TOKYO (Reuters) - Japanese health officials have found 164 emaciated dogs crammed into a tiny house in one of the country’s worst cases of animal hoarding, an animal rights activist said on Wednesday.
The parasite-infested animals were found in a 30 square-metre (323 sq foot) house in the city of Izumo, in western Japan, in mid-October after neighbours had complained, said Kunihisa Sagami, the head of animal rights group Dobutsukikin.
The dogs lived crammed onto shelves and under tables and chairs.
“The entire floor was filled with dogs and all the floor space you could see was covered with faeces,” said Sagami.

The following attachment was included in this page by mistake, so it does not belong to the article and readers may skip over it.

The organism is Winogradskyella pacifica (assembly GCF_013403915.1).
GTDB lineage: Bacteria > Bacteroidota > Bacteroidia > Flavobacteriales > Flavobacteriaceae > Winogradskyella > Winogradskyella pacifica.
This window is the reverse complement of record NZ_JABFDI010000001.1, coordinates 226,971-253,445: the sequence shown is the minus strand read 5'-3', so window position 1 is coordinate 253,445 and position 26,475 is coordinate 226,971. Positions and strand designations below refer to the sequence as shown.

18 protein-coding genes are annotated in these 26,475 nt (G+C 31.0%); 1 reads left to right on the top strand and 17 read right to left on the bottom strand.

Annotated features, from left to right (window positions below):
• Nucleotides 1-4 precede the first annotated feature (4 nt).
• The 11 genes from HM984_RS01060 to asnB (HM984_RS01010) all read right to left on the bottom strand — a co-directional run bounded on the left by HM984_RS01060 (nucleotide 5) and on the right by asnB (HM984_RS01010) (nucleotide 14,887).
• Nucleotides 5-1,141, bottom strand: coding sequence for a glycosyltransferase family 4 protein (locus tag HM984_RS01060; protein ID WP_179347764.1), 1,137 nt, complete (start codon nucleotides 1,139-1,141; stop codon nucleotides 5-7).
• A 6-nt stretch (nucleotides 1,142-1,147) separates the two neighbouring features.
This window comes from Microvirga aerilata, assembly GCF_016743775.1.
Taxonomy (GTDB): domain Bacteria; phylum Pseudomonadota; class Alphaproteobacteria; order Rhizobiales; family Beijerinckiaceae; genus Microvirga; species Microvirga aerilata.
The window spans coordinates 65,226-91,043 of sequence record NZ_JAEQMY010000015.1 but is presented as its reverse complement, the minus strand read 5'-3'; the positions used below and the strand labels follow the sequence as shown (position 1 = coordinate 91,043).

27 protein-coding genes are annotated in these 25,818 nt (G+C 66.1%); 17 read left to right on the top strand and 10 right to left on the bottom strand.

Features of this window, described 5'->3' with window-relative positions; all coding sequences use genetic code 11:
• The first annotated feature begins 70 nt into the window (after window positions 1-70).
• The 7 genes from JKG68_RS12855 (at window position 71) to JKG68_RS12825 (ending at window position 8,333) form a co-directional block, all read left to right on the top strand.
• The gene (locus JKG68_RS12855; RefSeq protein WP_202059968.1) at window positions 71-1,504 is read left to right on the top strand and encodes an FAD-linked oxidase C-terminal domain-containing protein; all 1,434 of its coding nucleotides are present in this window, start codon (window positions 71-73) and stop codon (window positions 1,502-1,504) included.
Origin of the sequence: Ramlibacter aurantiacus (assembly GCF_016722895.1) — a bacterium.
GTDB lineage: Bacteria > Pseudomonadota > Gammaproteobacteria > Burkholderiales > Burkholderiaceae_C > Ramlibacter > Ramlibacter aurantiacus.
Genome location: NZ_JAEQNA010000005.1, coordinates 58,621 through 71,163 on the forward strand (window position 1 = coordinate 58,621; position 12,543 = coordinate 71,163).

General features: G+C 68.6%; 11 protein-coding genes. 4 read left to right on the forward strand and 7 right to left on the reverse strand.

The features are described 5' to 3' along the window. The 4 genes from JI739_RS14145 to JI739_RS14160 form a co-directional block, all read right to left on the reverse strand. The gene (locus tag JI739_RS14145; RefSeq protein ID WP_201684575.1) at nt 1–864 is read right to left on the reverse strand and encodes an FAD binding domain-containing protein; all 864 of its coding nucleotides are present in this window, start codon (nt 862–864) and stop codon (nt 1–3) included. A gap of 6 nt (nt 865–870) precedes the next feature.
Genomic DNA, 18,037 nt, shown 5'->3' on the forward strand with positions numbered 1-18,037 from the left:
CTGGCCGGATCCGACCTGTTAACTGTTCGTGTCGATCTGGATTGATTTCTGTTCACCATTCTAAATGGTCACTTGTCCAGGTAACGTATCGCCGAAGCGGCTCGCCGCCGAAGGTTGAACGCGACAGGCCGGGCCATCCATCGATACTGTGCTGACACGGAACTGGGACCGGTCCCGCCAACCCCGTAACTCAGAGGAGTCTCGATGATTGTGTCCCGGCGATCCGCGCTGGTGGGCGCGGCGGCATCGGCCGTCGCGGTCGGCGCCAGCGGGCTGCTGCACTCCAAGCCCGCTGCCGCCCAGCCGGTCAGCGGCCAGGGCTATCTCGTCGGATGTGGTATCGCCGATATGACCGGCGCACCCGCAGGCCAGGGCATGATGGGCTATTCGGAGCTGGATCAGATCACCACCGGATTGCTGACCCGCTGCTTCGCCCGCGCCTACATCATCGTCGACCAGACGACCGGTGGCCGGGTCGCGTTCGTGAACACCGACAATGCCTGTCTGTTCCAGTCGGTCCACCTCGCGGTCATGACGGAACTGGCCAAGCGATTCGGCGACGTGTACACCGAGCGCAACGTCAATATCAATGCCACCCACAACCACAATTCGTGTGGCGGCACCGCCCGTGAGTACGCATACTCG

Public health officials first visited the house seven years ago after getting complaints from neighbours about the noise and bad smell but the owner refused to let officials investigate at that time.
The three people living in the house said they could not afford to spay and neuter the dogs, so they kept getting more of them.
Sagami said the family has agreed to give up the dogs and his group would look for foster homes for them after they got medical care.
Reporting by Rikako Maruyama and Akiko Okamoto in Tokyo; Editing by Robert Birsel
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